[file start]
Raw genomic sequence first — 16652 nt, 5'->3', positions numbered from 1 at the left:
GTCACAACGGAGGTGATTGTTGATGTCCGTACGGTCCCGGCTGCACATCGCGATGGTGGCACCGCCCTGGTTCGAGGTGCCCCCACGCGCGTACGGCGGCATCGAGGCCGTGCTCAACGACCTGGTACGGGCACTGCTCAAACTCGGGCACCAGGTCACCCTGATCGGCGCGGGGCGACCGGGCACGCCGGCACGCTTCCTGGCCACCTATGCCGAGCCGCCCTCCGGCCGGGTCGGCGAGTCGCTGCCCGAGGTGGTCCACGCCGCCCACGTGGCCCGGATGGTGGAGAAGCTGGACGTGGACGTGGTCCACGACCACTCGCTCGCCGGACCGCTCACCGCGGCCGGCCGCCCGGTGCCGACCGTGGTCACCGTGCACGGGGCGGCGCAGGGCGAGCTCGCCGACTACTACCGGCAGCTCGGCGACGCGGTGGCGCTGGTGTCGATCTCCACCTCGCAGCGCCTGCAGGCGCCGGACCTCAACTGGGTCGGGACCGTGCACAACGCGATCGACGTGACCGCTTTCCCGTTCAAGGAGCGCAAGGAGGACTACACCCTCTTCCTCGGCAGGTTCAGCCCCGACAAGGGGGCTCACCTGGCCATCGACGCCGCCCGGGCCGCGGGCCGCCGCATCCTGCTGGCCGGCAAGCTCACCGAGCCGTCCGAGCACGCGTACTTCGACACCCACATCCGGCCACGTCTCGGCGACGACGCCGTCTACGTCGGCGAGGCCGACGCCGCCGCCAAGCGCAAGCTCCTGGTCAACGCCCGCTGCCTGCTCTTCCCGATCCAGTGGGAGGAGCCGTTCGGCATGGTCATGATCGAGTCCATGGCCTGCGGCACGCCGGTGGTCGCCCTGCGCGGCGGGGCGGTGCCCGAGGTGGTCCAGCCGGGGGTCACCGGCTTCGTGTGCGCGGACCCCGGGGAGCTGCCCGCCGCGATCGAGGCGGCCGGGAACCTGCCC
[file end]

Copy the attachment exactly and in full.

Raw genomic sequence first — 16652 nt, 5'->3', positions numbered from 1 at the left:
GTCACAACGGAGGTGATTGTTGATGTCCGTACGGTCCCGGCTGCACATCGCGATGGTGGCACCGCCCTGGTTCGAGGTGCCCCCACGCGCGTACGGCGGCATCGAGGCCGTGCTCAACGACCTGGTACGGGCACTGCTCAAACTCGGGCACCAGGTCACCCTGATCGGCGCGGGGCGACCGGGCACGCCGGCACGCTTCCTGGCCACCTATGCCGAGCCGCCCTCCGGCCGGGTCGGCGAGTCGCTGCCCGAGGTGGTCCACGCCGCCCACGTGGCCCGGATGGTGGAGAAGCTGGACGTGGACGTGGTCCACGACCACTCGCTCGCCGGACCGCTCACCGCGGCCGGCCGCCCGGTGCCGACCGTGGTCACCGTGCACGGGGCGGCGCAGGGCGAGCTCGCCGACTACTACCGGCAGCTCGGCGACGCGGTGGCGCTGGTGTCGATCTCCACCTCGCAGCGCCTGCAGGCGCCGGACCTCAACTGGGTCGGGACCGTGCACAACGCGATCGACGTGACCGCTTTCCCGTTCAAGGAGCGCAAGGAGGACTACACCCTCTTCCTCGGCAGGTTCAGCCCCGACAAGGGGGCTCACCTGGCCATCGACGCCGCCCGGGCCGCGGGCCGCCGCATCCTGCTGGCCGGCAAGCTCACCGAGCCGTCCGAGCACGCGTACTTCGACACCCACATCCGGCCACGTCTCGGCGACGACGCCGTCTACGTCGGCGAGGCCGACGCCGCCGCCAAGCGCAAGCTCCTGGTCAACGCCCGCTGCCTGCTCTTCCCGATCCAGTGGGAGGAGCCGTTCGGCATGGTCATGATCGAGTCCATGGCCTGCGGCACGCCGGTGGTCGCCCTGCGCGGCGGGGCGGTGCCCGAGGTGGTCCAGCCGGGGGTCACCGGCTTCGTGTGCGCGGACCCCGGGGAGCTGCCCGCCGCGATCGAGGCGGCCGGGAACCTGCCC